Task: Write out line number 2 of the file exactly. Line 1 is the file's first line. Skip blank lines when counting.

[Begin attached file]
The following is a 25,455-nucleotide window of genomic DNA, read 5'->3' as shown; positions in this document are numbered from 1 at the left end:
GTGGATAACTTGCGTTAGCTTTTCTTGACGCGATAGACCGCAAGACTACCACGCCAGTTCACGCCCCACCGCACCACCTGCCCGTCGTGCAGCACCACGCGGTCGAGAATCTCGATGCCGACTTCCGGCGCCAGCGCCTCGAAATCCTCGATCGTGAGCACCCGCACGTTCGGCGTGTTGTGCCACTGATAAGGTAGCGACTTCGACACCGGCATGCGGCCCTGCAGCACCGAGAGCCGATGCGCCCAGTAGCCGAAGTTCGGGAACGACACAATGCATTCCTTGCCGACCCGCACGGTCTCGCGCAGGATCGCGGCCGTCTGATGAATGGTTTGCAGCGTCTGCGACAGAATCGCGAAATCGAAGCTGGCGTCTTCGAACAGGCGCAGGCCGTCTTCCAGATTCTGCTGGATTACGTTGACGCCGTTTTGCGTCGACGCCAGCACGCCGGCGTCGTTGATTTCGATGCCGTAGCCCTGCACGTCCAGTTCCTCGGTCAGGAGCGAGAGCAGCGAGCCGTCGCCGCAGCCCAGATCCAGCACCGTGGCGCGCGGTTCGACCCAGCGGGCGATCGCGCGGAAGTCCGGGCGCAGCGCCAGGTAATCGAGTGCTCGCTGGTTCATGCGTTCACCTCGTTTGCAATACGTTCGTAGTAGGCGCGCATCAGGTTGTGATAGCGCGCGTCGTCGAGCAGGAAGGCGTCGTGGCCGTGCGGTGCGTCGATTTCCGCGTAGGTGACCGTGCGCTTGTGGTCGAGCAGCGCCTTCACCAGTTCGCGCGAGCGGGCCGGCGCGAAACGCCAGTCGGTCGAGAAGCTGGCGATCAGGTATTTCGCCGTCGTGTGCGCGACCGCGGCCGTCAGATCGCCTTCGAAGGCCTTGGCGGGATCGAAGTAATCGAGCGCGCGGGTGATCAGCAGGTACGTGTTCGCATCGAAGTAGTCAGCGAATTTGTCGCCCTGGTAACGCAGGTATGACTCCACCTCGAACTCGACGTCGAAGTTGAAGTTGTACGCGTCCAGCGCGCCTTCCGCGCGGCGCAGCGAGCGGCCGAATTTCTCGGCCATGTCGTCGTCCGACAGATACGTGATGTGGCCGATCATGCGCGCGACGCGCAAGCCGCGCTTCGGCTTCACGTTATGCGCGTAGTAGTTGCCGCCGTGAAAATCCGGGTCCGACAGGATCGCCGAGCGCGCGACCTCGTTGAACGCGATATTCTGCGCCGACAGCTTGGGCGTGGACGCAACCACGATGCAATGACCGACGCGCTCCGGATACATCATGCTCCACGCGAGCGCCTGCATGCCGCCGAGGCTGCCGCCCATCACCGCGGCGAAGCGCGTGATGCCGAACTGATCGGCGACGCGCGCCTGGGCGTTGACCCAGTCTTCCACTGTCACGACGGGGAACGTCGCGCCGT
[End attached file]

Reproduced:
GTGGATAACTTGCGTTAGCTTTTCTTGACGCGATAGACCGCAAGACTACCACGCCAGTTCACGCCCCACCGCACCACCTGCCCGTCGTGCAGCACCACGCGGTCGAGAATCTCGATGCCGACTTCCGGCGCCAGCGCCTCGAAATCCTCGATCGTGAGCACCCGCACGTTCGGCGTGTTGTGCCACTGATAAGGTAGCGACTTCGACACCGGCATGCGGCCCTGCAGCACCGAGAGCCGATGCGCCCAGTAGCCGAAGTTCGGGAACGACACAATGCATTCCTTGCCGACCCGCACGGTCTCGCGCAGGATCGCGGCCGTCTGATGAATGGTTTGCAGCGTCTGCGACAGAATCGCGAAATCGAAGCTGGCGTCTTCGAACAGGCGCAGGCCGTCTTCCAGATTCTGCTGGATTACGTTGACGCCGTTTTGCGTCGACGCCAGCACGCCGGCGTCGTTGATTTCGATGCCGTAGCCCTGCACGTCCAGTTCCTCGGTCAGGAGCGAGAGCAGCGAGCCGTCGCCGCAGCCCAGATCCAGCACCGTGGCGCGCGGTTCGACCCAGCGGGCGATCGCGCGGAAGTCCGGGCGCAGCGCCAGGTAATCGAGTGCTCGCTGGTTCATGCGTTCACCTCGTTTGCAATACGTTCGTAGTAGGCGCGCATCAGGTTGTGATAGCGCGCGTCGTCGAGCAGGAAGGCGTCGTGGCCGTGCGGTGCGTCGATTTCCGCGTAGGTGACCGTGCGCTTGTGGTCGAGCAGCGCCTTCACCAGTTCGCGCGAGCGGGCCGGCGCGAAACGCCAGTCGGTCGAGAAGCTGGCGATCAGGTATTTCGCCGTCGTGTGCGCGACCGCGGCCGTCAGATCGCCTTCGAAGGCCTTGGCGGGATCGAAGTAATCGAGCGCGCGGGTGATCAGCAGGTACGTGTTCGCATCGAAGTAGTCAGCGAATTTGTCGCCCTGGTAACGCAGGTATGACTCCACCTCGAACTCGACGTCGAAGTTGAAGTTGTACGCGTCCAGCGCGCCTTCCGCGCGGCGCAGCGAGCGGCCGAATTTCTCGGCCATGTCGTCGTCCGACAGATACGTGATGTGGCCGATCATGCGCGCGACGCGCAAGCCGCGCTTCGGCTTCACGTTATGCGCGTAGTAGTTGCCGCCGTGAAAATCCGGGTCCGACAGGATCGCCGAGCGCGCGACCTCGTTGAACGCGATATTCTGCGCCGACAGCTTGGGCGTGGACGCAACCACGATGCAATGACCGACGCGCTCCGGATACATCATGCTCCACGCGAGCGCCTGCATGCCGCCGAGGCTGCCGCCCATCACCGCGGCGAAGCGCGTGATGCCGAACTGATCGGCGACGCGCGCCTGGGCGTTGACCCAGTCTTCCACTGTCACGACGGGGAACGTCGCGCCGT